Windows net use command examples
Recently I’ve been accessing a lot of network resources from Windows. This is pretty easy in principle, but can become complicated when there are various credentials available, and each set of credentials provides a different level of access.
For example, a single share may have two different levels of access based on two unique usernames and their corresponding passwords. The first provides read only access, the second provides full write access. There may be times that it’s desirable to be connected read only and other cases where you require full write access.
That’s where the ‘net use’ command comes in. You can learn more about net use here. In this article I cover these cases.
- Connect to a network resource (authentication)
- Disconnect from a network resource. This is generally in order to reconnect with different credentials.
Connect to a network resource
This is really pretty easy to do. You begin by opening up the windows command line. Lately I like to use Console2 more than the built in command line. If you wanted to connect to the network share “\\myhost\myresource” and the domain, username and password were respectively “mydomain”, “myuser” and “mypass” the command you would type in is:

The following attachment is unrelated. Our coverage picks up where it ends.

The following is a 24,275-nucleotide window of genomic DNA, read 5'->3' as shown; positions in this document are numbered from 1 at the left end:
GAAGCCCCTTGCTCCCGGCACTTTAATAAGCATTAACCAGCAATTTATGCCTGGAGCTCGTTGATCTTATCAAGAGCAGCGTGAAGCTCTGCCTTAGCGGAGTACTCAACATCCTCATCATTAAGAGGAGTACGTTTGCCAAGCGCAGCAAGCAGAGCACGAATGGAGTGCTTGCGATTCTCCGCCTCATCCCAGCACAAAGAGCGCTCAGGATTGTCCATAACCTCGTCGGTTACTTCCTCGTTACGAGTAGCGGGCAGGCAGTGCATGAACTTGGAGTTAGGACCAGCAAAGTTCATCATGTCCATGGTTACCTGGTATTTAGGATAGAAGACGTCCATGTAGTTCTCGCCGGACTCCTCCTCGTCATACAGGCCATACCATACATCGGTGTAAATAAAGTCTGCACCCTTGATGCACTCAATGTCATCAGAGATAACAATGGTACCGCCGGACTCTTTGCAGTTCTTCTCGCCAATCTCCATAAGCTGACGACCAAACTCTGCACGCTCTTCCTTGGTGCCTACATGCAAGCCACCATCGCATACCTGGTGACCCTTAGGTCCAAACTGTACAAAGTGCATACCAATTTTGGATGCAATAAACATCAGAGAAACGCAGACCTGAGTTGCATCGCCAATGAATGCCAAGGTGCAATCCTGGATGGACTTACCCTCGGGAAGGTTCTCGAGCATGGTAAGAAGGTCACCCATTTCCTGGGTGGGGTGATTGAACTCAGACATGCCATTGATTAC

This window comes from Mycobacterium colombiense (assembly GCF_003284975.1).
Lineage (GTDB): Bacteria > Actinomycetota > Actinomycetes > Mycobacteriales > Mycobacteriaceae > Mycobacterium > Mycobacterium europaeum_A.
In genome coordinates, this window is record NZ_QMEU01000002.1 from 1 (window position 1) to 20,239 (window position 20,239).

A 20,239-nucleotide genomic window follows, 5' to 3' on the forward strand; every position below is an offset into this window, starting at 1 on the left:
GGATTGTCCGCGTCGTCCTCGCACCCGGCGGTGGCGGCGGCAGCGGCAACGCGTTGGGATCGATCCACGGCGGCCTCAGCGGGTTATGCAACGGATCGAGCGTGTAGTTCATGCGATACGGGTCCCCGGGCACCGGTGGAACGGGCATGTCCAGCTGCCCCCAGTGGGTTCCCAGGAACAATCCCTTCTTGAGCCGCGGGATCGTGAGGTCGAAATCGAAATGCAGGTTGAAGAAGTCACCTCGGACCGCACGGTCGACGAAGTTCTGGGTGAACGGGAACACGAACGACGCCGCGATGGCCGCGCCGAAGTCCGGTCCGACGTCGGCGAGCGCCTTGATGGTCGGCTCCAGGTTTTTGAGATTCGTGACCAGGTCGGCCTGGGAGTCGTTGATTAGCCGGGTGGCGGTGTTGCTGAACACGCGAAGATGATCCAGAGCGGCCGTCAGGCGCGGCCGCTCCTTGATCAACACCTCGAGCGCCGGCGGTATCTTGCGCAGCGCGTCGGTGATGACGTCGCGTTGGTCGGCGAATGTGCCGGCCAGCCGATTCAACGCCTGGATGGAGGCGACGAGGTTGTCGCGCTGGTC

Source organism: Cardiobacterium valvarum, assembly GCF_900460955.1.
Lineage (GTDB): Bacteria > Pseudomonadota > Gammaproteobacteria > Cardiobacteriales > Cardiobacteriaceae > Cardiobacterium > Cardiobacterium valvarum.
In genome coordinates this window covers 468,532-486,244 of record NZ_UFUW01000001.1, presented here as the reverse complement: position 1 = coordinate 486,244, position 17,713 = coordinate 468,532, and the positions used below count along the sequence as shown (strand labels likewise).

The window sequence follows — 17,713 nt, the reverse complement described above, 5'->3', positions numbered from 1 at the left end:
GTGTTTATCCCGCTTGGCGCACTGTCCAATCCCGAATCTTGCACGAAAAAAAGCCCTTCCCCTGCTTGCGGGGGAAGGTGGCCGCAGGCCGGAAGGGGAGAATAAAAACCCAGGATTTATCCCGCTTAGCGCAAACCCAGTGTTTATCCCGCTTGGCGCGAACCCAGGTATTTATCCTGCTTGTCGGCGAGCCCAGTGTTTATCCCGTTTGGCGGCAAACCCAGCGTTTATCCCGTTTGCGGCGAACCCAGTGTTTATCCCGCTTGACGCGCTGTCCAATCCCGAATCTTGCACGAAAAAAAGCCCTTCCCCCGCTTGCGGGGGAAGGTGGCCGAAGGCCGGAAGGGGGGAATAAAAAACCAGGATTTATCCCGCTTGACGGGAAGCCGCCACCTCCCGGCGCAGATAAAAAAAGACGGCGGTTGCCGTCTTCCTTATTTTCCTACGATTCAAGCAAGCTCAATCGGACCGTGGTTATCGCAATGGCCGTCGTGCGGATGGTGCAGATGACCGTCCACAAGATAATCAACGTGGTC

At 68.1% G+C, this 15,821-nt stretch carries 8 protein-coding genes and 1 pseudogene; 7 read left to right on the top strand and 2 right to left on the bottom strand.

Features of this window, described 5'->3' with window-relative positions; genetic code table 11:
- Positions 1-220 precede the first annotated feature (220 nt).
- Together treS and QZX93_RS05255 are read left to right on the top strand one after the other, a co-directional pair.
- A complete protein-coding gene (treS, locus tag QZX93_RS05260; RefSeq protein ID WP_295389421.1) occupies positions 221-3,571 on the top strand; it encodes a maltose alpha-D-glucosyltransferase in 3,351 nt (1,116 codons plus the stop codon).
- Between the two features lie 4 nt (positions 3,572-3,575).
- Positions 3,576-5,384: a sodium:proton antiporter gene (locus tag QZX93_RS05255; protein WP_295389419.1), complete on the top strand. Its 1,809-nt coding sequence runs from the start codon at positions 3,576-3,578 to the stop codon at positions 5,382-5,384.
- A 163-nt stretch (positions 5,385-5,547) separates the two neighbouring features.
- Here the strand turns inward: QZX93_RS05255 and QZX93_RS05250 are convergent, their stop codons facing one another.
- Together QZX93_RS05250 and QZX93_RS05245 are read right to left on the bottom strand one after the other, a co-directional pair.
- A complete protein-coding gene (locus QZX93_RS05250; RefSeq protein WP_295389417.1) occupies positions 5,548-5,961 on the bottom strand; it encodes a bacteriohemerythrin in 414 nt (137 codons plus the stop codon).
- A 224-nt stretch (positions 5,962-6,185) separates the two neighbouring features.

net use \\myhost\myresource mypass /USER:mydomain\myuser
It’s also possible to leave out the password in the above example and you will be prompted as follows:
The password is invalid for \\myhost\myresource. Enter the password for 'mydomain\myuser' to connect to 'myhost':
That way you don’t inadvertently cache the password in the history of your console window (although this is more short lived than in Linux since it clears each time the window is closed).
It is also possible to leave out the domain and provide just a username if a domain isn’t used for authentication on your network.
Disconnect from a network resource
Disconnecting wasn’t obvious at first, but it’s really quite easy. Simply use the “/d” option to delete the cached credentials for the specified resource.
net use \\myhost\myresource /d /yes
What’s surprising is that Windows only has a command line interface to accommodate these details 🙂